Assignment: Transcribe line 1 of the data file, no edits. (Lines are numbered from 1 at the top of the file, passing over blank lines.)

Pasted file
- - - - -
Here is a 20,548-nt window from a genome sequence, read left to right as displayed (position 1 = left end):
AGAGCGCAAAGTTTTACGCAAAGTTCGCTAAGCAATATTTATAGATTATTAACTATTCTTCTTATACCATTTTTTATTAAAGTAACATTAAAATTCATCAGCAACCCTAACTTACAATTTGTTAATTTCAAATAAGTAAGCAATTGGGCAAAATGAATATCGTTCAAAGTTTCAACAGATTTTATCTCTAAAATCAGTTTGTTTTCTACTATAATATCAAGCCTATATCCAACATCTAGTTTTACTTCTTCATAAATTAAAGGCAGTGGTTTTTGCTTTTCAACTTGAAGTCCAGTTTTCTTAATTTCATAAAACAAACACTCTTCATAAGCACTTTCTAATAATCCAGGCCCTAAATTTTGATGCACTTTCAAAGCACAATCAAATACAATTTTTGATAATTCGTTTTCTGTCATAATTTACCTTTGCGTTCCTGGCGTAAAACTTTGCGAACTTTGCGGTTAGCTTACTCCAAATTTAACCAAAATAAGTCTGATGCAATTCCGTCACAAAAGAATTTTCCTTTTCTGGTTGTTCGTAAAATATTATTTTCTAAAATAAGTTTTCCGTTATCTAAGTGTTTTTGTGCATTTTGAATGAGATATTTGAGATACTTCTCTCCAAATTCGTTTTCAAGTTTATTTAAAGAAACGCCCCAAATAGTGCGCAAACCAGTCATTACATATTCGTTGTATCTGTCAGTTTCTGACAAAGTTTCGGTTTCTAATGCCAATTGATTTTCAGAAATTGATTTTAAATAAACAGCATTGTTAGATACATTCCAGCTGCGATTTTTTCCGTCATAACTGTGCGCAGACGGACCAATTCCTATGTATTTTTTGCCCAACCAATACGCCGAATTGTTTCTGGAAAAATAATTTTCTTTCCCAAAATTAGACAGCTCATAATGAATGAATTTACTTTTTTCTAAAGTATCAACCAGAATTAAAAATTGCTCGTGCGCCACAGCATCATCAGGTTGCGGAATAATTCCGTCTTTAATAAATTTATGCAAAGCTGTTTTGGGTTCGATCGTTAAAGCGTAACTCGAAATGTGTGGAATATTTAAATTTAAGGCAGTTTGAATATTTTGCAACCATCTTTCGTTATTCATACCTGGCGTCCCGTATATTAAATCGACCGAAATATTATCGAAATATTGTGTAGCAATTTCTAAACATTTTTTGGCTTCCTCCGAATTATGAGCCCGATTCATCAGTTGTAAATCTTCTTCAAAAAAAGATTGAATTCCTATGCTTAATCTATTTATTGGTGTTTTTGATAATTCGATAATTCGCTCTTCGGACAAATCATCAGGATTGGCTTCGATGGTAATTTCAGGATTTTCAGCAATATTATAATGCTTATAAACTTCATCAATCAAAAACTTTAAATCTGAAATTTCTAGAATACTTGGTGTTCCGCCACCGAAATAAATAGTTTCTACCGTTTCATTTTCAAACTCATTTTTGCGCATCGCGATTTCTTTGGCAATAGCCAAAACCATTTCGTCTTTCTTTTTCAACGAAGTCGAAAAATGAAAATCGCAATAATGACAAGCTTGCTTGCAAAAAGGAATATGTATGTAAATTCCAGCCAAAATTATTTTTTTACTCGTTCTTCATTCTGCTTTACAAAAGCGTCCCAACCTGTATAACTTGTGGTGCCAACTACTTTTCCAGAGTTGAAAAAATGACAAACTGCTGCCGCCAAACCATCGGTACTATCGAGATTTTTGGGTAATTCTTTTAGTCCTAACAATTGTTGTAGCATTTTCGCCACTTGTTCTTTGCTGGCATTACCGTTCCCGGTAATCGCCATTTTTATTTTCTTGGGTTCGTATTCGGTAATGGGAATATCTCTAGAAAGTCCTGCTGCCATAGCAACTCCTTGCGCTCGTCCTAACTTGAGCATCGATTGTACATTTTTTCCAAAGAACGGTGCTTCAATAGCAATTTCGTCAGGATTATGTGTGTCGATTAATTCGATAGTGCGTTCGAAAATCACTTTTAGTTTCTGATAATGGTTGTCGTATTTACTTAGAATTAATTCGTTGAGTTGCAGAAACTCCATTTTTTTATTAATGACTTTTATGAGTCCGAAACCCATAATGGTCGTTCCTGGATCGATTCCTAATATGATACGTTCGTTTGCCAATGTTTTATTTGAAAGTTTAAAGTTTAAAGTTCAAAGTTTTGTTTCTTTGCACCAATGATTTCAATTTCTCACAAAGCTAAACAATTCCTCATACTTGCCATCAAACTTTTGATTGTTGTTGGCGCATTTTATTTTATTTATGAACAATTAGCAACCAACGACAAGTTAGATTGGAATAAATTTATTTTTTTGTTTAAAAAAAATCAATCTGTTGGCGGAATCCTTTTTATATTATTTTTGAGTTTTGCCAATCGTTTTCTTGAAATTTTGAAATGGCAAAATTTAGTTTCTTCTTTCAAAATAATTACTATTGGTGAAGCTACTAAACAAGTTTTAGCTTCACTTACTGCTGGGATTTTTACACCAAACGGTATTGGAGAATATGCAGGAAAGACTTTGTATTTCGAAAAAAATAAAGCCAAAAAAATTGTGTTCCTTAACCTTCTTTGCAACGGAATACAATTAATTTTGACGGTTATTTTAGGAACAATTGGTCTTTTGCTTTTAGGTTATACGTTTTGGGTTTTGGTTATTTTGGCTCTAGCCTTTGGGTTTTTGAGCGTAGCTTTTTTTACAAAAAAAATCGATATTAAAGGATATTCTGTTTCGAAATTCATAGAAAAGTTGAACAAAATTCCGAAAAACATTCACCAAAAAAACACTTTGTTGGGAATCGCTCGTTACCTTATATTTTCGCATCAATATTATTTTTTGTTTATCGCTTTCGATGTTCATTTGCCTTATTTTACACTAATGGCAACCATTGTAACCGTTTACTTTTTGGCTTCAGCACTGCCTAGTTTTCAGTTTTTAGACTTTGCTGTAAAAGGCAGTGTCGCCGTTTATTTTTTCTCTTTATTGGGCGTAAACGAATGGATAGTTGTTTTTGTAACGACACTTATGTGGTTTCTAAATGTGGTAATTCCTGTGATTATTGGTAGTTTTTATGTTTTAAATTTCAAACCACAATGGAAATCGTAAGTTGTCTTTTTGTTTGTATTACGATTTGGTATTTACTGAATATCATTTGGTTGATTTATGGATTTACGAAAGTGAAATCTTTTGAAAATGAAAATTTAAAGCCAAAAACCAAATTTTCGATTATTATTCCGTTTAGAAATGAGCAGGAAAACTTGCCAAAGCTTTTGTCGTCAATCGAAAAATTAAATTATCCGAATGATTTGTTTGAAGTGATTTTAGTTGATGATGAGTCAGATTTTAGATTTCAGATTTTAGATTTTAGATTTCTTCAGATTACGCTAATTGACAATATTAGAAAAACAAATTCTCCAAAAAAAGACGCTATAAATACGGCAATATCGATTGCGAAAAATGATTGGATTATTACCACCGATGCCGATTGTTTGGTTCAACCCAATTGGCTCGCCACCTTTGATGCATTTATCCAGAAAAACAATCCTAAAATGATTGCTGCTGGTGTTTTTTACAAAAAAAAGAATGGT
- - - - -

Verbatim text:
Here is a 20,548-nt window from a genome sequence, read left to right as displayed (position 1 = left end):